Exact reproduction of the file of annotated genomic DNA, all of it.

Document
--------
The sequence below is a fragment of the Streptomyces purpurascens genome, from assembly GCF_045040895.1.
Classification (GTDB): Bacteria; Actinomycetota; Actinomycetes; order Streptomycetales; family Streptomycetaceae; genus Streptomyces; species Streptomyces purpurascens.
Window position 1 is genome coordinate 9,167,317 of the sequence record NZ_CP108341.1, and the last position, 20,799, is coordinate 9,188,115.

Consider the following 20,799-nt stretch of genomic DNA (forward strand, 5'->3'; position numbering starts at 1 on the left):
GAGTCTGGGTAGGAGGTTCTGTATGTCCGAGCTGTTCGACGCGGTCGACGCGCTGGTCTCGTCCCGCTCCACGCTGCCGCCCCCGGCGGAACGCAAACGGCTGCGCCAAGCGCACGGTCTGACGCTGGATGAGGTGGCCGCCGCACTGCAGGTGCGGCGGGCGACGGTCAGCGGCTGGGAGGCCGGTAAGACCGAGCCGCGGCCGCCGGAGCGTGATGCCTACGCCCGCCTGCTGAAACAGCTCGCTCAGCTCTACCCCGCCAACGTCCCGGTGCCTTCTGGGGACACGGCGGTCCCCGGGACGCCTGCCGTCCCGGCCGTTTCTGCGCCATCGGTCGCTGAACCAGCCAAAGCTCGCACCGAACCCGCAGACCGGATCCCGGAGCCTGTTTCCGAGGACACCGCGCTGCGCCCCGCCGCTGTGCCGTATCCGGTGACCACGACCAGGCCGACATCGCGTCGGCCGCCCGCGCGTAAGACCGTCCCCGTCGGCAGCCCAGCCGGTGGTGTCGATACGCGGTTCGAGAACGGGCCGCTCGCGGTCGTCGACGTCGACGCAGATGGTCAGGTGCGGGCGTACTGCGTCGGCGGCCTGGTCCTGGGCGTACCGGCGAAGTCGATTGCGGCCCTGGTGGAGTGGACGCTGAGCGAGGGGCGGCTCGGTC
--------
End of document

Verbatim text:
The sequence below is a fragment of the Streptomyces purpurascens genome, from assembly GCF_045040895.1.
Classification (GTDB): Bacteria; Actinomycetota; Actinomycetes; order Streptomycetales; family Streptomycetaceae; genus Streptomyces; species Streptomyces purpurascens.
Window position 1 is genome coordinate 9,167,317 of the sequence record NZ_CP108341.1, and the last position, 20,799, is coordinate 9,188,115.

Consider the following 20,799-nt stretch of genomic DNA (forward strand, 5'->3'; position numbering starts at 1 on the left):
GAGTCTGGGTAGGAGGTTCTGTATGTCCGAGCTGTTCGACGCGGTCGACGCGCTGGTCTCGTCCCGCTCCACGCTGCCGCCCCCGGCGGAACGCAAACGGCTGCGCCAAGCGCACGGTCTGACGCTGGATGAGGTGGCCGCCGCACTGCAGGTGCGGCGGGCGACGGTCAGCGGCTGGGAGGCCGGTAAGACCGAGCCGCGGCCGCCGGAGCGTGATGCCTACGCCCGCCTGCTGAAACAGCTCGCTCAGCTCTACCCCGCCAACGTCCCGGTGCCTTCTGGGGACACGGCGGTCCCCGGGACGCCTGCCGTCCCGGCCGTTTCTGCGCCATCGGTCGCTGAACCAGCCAAAGCTCGCACCGAACCCGCAGACCGGATCCCGGAGCCTGTTTCCGAGGACACCGCGCTGCGCCCCGCCGCTGTGCCGTATCCGGTGACCACGACCAGGCCGACATCGCGTCGGCCGCCCGCGCGTAAGACCGTCCCCGTCGGCAGCCCAGCCGGTGGTGTCGATACGCGGTTCGAGAACGGGCCGCTCGCGGTCGTCGACGTCGACGCAGATGGTCAGGTGCGGGCGTACTGCGTCGGCGGCCTGGTCCTGGGCGTACCGGCGAAGTCGATTGCGGCCCTGGTGGAGTGGACGCTGAGCGAGGGGCGGCTCGGTC